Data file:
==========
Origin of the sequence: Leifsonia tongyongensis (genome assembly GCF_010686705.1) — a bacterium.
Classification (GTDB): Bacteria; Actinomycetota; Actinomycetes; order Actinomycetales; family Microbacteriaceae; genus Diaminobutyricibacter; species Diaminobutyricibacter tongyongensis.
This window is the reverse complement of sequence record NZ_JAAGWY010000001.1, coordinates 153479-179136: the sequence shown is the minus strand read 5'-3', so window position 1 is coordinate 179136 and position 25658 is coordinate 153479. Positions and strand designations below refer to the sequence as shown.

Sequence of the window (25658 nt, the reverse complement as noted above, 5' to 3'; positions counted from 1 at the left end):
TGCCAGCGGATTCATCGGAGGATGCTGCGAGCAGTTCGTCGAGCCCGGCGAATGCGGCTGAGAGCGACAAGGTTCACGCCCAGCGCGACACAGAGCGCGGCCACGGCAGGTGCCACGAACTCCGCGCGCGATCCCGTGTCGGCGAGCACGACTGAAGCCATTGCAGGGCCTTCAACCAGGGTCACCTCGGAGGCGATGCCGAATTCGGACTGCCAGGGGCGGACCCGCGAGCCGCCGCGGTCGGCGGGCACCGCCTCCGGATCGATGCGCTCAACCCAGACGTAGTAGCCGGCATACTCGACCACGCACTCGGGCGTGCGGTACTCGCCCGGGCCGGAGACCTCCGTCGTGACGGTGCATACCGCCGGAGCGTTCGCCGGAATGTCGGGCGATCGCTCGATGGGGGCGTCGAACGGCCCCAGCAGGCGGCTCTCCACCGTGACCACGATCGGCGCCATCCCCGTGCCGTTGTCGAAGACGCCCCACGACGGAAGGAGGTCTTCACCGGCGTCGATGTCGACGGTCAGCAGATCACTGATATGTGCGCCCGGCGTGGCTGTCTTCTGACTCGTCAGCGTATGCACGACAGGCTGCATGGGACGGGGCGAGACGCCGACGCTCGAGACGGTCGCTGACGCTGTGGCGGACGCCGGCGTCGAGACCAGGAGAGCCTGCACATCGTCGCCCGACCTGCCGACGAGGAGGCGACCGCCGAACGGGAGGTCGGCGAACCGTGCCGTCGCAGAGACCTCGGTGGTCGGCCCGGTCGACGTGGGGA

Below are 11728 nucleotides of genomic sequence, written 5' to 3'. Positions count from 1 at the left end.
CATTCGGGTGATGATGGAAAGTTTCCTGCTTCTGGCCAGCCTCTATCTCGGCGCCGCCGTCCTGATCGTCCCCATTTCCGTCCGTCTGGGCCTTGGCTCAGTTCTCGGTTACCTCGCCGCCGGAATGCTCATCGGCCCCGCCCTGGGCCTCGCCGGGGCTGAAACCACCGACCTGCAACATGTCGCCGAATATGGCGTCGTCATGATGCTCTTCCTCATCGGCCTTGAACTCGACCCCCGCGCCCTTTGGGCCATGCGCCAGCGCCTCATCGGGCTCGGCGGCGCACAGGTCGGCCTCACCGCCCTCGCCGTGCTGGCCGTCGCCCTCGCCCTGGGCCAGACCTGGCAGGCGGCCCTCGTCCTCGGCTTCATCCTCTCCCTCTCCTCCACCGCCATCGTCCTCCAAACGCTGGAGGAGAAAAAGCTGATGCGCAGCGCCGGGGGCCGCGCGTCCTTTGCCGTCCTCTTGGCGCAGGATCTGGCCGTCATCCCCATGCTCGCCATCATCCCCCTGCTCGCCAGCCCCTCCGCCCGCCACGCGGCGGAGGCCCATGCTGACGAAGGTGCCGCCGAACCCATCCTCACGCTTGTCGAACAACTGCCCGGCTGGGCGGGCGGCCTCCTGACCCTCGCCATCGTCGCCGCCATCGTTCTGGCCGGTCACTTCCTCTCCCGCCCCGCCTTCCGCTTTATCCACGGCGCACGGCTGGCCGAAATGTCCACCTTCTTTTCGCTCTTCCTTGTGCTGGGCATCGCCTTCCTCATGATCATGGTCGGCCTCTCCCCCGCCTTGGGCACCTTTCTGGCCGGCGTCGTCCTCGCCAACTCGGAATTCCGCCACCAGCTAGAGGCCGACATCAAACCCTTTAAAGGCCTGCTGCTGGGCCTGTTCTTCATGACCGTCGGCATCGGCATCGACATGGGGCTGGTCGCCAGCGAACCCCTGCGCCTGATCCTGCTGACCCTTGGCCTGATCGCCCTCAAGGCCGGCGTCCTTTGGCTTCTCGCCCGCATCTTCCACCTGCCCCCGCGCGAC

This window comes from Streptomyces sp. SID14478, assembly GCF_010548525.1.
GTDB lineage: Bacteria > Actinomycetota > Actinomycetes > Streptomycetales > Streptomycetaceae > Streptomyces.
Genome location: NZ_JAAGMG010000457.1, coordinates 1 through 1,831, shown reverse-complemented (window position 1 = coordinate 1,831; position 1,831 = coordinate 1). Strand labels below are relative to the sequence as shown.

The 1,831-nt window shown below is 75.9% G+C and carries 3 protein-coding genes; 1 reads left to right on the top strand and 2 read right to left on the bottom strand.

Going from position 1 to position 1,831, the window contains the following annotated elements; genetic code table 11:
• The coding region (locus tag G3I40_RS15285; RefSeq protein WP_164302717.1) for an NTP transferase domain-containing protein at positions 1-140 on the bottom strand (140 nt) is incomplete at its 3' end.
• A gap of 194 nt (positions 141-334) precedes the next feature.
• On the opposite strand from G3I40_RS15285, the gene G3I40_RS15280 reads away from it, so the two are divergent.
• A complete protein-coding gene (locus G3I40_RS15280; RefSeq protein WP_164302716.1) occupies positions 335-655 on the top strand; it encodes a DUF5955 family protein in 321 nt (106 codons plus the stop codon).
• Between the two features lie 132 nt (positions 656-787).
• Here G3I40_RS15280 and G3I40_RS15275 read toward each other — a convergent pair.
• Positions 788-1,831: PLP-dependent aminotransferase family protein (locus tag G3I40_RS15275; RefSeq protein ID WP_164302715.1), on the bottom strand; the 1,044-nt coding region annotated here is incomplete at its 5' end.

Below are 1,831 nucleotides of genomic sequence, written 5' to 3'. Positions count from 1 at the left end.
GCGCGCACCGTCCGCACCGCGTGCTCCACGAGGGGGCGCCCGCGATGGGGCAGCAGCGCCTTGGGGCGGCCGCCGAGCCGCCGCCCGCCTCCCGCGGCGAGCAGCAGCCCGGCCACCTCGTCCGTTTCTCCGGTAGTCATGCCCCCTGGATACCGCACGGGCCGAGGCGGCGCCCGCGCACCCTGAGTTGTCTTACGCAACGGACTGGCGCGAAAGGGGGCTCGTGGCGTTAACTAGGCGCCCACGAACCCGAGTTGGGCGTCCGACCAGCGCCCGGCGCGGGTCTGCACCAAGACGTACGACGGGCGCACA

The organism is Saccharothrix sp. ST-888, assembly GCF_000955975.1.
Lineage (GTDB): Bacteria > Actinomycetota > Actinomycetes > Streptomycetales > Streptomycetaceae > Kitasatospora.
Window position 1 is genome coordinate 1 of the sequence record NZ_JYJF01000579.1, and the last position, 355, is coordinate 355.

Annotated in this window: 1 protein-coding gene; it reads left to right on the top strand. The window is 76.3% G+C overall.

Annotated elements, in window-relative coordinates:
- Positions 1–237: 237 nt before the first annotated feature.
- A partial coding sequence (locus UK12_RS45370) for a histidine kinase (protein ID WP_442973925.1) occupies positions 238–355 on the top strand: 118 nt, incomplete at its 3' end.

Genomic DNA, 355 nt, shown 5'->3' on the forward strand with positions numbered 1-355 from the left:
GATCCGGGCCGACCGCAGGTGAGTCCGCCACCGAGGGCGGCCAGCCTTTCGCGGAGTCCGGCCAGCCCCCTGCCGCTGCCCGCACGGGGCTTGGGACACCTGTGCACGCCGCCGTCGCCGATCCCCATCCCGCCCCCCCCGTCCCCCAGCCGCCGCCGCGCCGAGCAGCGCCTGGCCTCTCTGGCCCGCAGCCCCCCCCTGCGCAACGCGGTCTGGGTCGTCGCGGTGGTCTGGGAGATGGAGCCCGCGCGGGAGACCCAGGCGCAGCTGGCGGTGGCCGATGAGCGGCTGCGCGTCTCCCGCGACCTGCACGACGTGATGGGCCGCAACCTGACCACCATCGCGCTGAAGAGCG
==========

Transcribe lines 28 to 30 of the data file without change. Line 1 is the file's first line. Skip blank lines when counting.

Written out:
- A partial coding sequence (locus UK12_RS45370) for a histidine kinase (protein ID WP_442973925.1) occupies positions 238–355 on the top strand: 118 nt, incomplete at its 3' end.

Genomic DNA, 355 nt, shown 5'->3' on the forward strand with positions numbered 1-355 from the left:
GATCCGGGCCGACCGCAGGTGAGTCCGCCACCGAGGGCGGCCAGCCTTTCGCGGAGTCCGGCCAGCCCCCTGCCGCTGCCCGCACGGGGCTTGGGACACCTGTGCACGCCGCCGTCGCCGATCCCCATCCCGCCCCCCCCGTCCCCCAGCCGCCGCCGCGCCGAGCAGCGCCTGGCCTCTCTGGCCCGCAGCCCCCCCCTGCGCAACGCGGTCTGGGTCGTCGCGGTGGTCTGGGAGATGGAGCCCGCGCGGGAGACCCAGGCGCAGCTGGCGGTGGCCGATGAGCGGCTGCGCGTCTCCCGCGACCTGCACGACGTGATGGGCCGCAACCTGACCACCATCGCGCTGAAGAGCG